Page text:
Yet there is a cohesiveness in Inventionland too, and perhaps it can be attributed to Davison’s formula for seeing ideas to prototype and then to market. He claims it is his most important invention—his nine-step method on how to invent a product and shepherd it through all its iterations until it lands in the hands of the target audience.

“Everyone has the ability to invent,” he says. “It’s part of our inner being. But the impulse must be fostered. Without that nurturance and guidance, the impulse dies.”

As part of Davison’s effort to foster that creativity, Inventionland hosts tours by appointment. Each year, hundreds of students in kindergarten through high school tour Inventionland, its popularity as a field trip spurred solely by word of mouth among teachers and parents. Cub Scout and Girl Scout troops are frequent touring groups as well. Davison feels this is the best time to awaken the possibilities of inventing—while kids are in school and still curious. He speaks with nearly every group at the end of its tour, telling the students about himself, his first invention and what motivated him to build Inventionland.

Davison is not shy about talking about failure and the reasons people don’t pursue their ideas. Obstacles abound as inventors move toward realizing their dreams. Davison calls these obstacles “distractions,” and he gives an example: “Let’s say I invent a brand new communications device. Apple won’t like it. Blackberry’s Research In Motion won’t like it.” He pauses to let the implications sink in. “I like to think whatever I put my mind to I can accomplish. You have to have blind belief to get the job done.”

His method has been honed by trial and error, years of failures, in fact. Fresh out of college, he spent two years developing his own first invention, a product to sanitize toothbrushes. A large corporation beat him to market. “That first failure was a huge blow,” he says, but it was also an important one, because he learned the value of persistence and what would become a valuable component of his nine-step inventing system.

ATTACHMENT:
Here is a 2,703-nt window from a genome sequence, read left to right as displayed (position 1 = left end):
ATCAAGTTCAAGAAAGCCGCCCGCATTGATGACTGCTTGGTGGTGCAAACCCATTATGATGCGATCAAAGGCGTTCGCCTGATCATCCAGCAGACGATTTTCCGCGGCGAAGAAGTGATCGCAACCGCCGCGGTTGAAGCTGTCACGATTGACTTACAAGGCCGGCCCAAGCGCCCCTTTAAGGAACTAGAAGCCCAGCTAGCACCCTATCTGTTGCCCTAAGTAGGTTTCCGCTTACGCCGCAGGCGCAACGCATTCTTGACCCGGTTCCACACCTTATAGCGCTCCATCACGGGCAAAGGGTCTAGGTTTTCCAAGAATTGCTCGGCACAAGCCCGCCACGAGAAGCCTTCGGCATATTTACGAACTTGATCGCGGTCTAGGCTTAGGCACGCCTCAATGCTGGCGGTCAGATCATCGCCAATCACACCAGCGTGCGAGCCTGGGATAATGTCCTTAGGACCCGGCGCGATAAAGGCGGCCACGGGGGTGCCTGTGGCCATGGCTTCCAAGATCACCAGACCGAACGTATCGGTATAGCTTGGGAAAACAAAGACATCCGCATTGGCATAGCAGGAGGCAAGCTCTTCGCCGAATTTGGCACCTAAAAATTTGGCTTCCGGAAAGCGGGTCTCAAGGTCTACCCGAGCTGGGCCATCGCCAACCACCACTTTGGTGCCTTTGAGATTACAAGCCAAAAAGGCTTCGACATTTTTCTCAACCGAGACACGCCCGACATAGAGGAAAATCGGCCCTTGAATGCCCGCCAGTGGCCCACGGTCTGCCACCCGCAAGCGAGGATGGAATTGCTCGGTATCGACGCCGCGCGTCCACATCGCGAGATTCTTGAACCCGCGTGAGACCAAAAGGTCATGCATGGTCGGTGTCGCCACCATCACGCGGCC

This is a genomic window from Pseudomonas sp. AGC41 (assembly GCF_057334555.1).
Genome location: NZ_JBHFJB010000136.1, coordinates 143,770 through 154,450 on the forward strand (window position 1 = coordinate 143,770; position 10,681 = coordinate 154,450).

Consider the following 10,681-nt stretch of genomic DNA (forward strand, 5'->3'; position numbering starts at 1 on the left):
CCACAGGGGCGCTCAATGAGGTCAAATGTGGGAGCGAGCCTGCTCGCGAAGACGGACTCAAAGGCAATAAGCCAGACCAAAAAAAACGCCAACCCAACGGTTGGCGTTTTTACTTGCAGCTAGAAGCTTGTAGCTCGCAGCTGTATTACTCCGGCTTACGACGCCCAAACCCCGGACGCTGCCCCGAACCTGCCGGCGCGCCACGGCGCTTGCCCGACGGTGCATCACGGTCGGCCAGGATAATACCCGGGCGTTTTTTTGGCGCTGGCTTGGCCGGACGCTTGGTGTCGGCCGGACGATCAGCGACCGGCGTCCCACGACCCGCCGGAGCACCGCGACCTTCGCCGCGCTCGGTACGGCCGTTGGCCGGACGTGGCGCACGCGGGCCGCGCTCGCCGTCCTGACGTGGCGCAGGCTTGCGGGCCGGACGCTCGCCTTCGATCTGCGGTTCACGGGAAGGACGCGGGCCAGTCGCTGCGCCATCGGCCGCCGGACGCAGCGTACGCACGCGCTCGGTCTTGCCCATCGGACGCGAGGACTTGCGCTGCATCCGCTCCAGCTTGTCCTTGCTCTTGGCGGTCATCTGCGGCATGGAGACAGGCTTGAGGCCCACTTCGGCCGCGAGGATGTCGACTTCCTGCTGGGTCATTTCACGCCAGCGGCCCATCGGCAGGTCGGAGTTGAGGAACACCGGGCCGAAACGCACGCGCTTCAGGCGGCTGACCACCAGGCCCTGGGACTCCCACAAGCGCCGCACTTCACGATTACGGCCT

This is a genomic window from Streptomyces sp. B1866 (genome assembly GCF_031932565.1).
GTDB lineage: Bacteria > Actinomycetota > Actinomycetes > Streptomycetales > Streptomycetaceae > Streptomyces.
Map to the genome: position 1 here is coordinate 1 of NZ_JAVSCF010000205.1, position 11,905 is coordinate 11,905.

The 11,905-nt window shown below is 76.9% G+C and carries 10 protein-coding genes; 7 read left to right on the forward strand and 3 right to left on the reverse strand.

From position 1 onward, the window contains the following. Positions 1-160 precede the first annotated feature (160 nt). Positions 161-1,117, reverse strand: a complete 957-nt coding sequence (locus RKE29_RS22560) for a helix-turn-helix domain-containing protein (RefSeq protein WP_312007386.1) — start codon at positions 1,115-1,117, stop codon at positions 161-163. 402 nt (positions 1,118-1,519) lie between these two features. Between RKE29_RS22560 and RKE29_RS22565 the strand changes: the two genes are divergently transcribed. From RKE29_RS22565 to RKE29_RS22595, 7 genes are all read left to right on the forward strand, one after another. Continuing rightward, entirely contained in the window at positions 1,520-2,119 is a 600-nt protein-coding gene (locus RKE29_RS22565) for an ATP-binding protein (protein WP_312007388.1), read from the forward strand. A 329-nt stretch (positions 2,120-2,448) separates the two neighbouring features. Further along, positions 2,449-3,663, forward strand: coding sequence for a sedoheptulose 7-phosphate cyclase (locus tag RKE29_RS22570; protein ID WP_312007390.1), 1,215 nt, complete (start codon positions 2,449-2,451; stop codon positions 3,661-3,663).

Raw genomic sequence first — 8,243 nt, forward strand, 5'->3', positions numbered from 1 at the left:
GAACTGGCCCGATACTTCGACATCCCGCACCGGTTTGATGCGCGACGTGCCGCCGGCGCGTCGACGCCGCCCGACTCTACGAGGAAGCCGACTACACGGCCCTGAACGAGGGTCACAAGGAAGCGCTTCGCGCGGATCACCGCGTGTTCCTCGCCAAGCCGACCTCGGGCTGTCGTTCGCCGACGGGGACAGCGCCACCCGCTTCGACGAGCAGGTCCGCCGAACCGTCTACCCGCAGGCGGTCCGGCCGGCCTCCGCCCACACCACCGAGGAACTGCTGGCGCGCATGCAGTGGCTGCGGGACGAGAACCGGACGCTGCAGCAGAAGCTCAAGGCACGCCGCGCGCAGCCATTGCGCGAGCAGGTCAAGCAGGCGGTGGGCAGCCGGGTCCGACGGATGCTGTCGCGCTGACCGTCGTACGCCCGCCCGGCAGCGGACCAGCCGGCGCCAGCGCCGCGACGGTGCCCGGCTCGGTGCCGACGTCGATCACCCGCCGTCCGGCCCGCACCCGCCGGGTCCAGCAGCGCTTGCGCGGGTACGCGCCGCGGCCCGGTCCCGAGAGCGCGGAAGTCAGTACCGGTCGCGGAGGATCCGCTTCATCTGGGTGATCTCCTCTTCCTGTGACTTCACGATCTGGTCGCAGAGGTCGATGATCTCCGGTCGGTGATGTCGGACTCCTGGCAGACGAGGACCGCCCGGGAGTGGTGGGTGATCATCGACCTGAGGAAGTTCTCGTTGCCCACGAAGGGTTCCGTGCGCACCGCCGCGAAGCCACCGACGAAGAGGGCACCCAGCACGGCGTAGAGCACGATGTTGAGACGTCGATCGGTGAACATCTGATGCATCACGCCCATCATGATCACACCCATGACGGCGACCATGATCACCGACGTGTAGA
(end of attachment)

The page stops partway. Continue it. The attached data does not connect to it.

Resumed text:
After each failure, he takes a page from Thomas Edison, one of his role models, and asks himself, “What have I learned from this? Show me the path to what will work.”

It was also after that first failure that Davison realized inventors like himself needed a system. He decided then and there that he would “reinvent inventing.” The solution was to get ideas designed, developed and prepared for licensing in one place, and at an affordable price point. This way, with all the efficiencies of scale in place, the creative side of the inventing business would blossom.

The first Davison venture, launched in 1989, was housed in his grandfather’s Oakmont farmhouse in western Pennsylvania, not far from where Davison and Inventionland are now located.

Making prototype molds, Davison designers and marketers worked with corporate and individual clients on new-product development, and the company grew. In 2001, the company moved to a 36,000-square-foot facility that remains the headquarters of Davison’s national sales and licensing divisions. Next door, George Davison oversaw the building of Inventionland. When it was completed in 2006, the design team moved in with the mandate to create.

During this same time period, big-box stores proliferated. Davison knew that in order to stay competitive, they were always on the lookout for new products. Davison set his sights on their shelves. Today, one third of the products developed by Davison are done in service of corporate clients; one third are from individual inventors, who pay for design, prototype and marketing services; and one third are products developed by Davison’s homegrown creator-employees at Inventionland.